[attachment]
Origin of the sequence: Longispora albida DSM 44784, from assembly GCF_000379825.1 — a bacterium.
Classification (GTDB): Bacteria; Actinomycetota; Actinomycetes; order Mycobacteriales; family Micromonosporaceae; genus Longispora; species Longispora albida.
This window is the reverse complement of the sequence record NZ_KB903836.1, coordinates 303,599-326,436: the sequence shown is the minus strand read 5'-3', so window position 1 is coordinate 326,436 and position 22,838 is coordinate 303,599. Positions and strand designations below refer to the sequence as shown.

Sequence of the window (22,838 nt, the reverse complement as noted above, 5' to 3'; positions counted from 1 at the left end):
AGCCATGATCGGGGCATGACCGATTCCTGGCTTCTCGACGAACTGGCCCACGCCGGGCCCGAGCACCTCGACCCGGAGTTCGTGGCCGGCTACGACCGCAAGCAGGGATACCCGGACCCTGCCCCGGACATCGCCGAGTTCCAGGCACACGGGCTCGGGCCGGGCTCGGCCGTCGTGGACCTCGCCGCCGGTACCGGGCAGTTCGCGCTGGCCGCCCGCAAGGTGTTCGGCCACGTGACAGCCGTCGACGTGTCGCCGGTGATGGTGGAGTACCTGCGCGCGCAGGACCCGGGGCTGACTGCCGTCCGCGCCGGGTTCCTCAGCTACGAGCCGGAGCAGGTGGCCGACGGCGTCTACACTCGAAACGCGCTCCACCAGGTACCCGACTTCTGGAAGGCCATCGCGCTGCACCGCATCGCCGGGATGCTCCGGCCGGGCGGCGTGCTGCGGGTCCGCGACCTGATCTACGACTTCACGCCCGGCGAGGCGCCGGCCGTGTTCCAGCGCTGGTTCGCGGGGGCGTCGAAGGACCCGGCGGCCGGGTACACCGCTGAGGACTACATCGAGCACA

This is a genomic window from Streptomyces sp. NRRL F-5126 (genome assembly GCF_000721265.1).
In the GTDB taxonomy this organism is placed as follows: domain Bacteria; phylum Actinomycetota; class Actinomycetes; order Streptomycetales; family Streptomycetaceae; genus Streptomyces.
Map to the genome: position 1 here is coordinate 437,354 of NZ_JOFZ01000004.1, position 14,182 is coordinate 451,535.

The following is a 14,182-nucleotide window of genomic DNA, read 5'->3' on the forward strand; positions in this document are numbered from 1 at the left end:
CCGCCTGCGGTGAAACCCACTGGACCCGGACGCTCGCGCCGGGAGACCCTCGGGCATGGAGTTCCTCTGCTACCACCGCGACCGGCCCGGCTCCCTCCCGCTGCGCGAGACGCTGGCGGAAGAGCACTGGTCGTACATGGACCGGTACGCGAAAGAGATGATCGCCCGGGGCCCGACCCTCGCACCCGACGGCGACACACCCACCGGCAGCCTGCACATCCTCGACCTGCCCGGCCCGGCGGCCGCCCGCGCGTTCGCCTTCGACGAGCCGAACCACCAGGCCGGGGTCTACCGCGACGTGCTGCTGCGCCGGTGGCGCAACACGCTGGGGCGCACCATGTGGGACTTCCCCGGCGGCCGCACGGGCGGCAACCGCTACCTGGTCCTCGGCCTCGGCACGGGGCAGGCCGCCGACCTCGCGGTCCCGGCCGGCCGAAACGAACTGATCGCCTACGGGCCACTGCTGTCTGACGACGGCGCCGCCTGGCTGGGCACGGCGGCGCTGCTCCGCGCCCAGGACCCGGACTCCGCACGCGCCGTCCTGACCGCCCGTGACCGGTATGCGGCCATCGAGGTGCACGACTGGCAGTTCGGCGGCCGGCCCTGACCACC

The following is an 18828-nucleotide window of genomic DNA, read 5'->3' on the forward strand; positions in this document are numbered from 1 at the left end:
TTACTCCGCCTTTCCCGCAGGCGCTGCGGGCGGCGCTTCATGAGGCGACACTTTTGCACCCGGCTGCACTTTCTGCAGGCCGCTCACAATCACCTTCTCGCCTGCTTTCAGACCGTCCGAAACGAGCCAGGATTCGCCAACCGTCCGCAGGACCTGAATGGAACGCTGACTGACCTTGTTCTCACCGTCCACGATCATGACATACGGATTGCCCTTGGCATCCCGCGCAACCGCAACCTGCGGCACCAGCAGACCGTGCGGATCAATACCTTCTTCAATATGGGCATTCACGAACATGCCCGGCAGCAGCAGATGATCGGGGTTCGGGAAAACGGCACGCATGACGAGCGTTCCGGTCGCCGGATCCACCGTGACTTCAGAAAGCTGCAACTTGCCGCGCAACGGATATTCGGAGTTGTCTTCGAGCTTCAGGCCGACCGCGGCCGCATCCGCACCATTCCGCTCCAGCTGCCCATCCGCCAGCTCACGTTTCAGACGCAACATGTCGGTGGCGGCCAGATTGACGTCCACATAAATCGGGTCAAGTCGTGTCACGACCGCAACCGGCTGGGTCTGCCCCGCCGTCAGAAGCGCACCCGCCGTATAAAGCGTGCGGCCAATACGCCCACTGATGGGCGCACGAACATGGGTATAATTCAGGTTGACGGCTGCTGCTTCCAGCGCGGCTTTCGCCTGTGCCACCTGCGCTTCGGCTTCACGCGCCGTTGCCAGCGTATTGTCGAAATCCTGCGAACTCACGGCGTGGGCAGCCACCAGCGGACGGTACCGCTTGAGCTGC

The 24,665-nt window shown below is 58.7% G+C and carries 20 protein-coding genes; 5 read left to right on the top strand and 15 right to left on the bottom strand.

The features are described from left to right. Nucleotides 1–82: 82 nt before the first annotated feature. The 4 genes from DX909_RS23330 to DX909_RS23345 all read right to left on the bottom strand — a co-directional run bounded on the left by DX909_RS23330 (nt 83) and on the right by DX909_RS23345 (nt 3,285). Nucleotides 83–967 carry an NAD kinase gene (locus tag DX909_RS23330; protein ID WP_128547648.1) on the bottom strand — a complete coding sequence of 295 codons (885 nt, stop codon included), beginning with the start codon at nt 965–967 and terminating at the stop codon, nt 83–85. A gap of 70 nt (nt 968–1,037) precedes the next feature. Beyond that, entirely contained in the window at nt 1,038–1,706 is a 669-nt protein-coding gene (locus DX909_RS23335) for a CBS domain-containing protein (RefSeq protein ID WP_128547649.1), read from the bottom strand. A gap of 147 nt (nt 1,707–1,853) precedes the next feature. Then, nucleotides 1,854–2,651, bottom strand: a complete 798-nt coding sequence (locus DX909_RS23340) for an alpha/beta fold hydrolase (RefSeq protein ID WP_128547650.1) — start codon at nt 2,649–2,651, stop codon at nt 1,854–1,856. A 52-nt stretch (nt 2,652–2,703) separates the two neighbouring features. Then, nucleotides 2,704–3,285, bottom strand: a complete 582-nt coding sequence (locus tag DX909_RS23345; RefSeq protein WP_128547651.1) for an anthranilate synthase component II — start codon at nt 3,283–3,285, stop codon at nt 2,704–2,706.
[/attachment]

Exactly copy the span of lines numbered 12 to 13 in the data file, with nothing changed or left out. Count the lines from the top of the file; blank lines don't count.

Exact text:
TTACTCCGCCTTTCCCGCAGGCGCTGCGGGCGGCGCTTCATGAGGCGACACTTTTGCACCCGGCTGCACTTTCTGCAGGCCGCTCACAATCACCTTCTCGCCTGCTTTCAGACCGTCCGAAACGAGCCAGGATTCGCCAACCGTCCGCAGGACCTGAATGGAACGCTGACTGACCTTGTTCTCACCGTCCACGATCATGACATACGGATTGCCCTTGGCATCCCGCGCAACCGCAACCTGCGGCACCAGCAGACCGTGCGGATCAATACCTTCTTCAATATGGGCATTCACGAACATGCCCGGCAGCAGCAGATGATCGGGGTTCGGGAAAACGGCACGCATGACGAGCGTTCCGGTCGCCGGATCCACCGTGACTTCAGAAAGCTGCAACTTGCCGCGCAACGGATATTCGGAGTTGTCTTCGAGCTTCAGGCCGACCGCGGCCGCATCCGCACCATTCCGCTCCAGCTGCCCATCCGCCAGCTCACGTTTCAGACGCAACATGTCGGTGGCGGCCAGATTGACGTCCACATAAATCGGGTCAAGTCGTGTCACGACCGCAACCGGCTGGGTCTGCCCCGCCGTCAGAAGCGCACCCGCCGTATAAAGCGTGCGGCCAATACGCCCACTGATGGGCGCACGAACATGGGTATAATTCAGGTTGACGGCTGCTGCTTCCAGCGCGGCTTTCGCCTGTGCCACCTGCGCTTCGGCTTCACGCGCCGTTGCCAGCGTATTGTCGAAATCCTGCGAACTCACGGCGTGGGCAGCCACCAGCGGACGGTACCGCTTGAGCTGC

The 24,665-nt window shown below is 58.7% G+C and carries 20 protein-coding genes; 5 read left to right on the top strand and 15 right to left on the bottom strand.